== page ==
Real Men Launch Paid-Only Apps

The iPhone race was sewn up years ago by the likes of Pandora, Tapulous, and Shazam.

And tens of thousands of apps later, it’s incredibly difficult to gain meaningful mindshare.  But the iPad remains a virgin platform, at least for music, and a fantastic place for experiments on the paid side.

Look no further than SoundHound, which surprisingly popped up as the biggest paid iPad app in a recent Apple ranking.  Not for last week, but overall – ie, since the tablet first shipped last year.  And guess who’s topping the free iPad side?  That’s right: Pandora.

You can see where this is going.  Pandora has managed slim profitability, and that’s actually remarkable for a free app.  But some entrepreneurs are looking at this picture and skipping the free app entirely, simply because they feel it distorts the learning curve on monetization.  At the MidemNet Lab, coordinated by Music Ally, one of the winners was an Australian company called Jammbox, creator of the Discovr iPad app.  That app is suddenly ranked in the top 5 (paid) across 32 countries, thanks to an experience that seduces the music fan.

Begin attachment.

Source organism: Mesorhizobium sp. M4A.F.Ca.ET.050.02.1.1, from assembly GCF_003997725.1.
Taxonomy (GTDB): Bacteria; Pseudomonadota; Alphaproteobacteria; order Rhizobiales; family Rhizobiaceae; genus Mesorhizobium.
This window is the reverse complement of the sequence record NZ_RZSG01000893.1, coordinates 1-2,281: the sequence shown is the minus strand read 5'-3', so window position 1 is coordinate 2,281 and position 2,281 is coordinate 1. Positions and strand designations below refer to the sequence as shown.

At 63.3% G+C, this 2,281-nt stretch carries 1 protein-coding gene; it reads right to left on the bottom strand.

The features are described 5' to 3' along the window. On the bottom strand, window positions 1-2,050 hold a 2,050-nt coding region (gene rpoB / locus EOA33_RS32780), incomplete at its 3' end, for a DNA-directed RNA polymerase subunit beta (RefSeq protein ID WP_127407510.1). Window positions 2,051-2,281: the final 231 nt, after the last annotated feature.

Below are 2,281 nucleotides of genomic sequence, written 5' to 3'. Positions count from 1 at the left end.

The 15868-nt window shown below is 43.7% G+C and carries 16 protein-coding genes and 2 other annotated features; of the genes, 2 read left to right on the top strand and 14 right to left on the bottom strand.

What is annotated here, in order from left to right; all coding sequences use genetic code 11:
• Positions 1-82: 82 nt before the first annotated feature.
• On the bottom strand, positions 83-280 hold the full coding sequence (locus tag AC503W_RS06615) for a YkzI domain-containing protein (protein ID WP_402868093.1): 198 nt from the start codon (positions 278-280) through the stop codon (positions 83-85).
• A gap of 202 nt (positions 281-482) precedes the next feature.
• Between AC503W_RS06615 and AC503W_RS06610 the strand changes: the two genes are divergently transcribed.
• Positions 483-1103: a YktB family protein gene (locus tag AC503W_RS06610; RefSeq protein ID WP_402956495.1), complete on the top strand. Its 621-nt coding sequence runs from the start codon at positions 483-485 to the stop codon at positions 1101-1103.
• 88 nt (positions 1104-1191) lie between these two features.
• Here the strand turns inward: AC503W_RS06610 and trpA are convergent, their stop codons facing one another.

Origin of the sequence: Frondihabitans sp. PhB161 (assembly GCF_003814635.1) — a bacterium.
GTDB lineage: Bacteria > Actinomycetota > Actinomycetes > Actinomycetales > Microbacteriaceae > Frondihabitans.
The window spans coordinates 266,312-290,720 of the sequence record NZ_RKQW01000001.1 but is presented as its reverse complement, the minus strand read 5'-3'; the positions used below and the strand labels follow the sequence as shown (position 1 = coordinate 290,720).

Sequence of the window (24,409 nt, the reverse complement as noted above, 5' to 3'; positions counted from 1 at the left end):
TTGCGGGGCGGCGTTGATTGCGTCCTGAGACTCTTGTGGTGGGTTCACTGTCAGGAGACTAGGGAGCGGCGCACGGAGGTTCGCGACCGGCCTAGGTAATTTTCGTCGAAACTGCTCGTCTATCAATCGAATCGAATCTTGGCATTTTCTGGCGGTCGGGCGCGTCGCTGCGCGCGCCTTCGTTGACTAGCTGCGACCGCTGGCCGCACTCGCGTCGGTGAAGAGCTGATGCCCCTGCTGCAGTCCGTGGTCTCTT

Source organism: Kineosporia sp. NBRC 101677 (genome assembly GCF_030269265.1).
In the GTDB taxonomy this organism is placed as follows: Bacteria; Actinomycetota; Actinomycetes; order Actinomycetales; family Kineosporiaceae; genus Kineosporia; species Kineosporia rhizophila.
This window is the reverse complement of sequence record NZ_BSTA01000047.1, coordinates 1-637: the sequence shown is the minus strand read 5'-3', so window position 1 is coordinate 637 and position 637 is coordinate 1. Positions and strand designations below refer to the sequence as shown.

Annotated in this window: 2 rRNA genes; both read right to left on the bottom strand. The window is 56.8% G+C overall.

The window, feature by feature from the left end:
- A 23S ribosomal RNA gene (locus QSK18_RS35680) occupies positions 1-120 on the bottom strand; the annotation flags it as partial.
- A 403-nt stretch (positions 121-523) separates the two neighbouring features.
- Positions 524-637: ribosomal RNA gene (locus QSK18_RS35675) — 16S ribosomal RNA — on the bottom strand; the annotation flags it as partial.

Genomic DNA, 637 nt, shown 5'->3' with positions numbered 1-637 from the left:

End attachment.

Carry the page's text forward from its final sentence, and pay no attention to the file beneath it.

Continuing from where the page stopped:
This is one of those ‘you gotta try this!’ apps, but you also gotta pay.  “It was important for us to test a price point,” Jammbox founder David McKinney explained to Digital Music News.  That is, in isolation, without a free version clouding the experiment.

This also puts more pressure on the development process, because people will only pay for something good.  But if you like music, you’ll love Discovr, and there’s absolutely no ramp-up required (besides buying an iPad).  It’s simple-stupid: basically, you start by entering a band you like, and Discovr instantly produces a map of related artists.  It sort of reminded me of chemistry class, and the circles actually behave like charged electrons (so perfectly geeky!)  It also plays to some unique aspects of the iPad, which include a lean-back experience that doesn’t really happen on the iPhone.

But is that worth $4?  David thinks the early results come from a meaningful sample size, though that’s up for debate – especially without hard numbers.  But if the experiment continues to work and scale, at least Jammbox is getting paid along the way.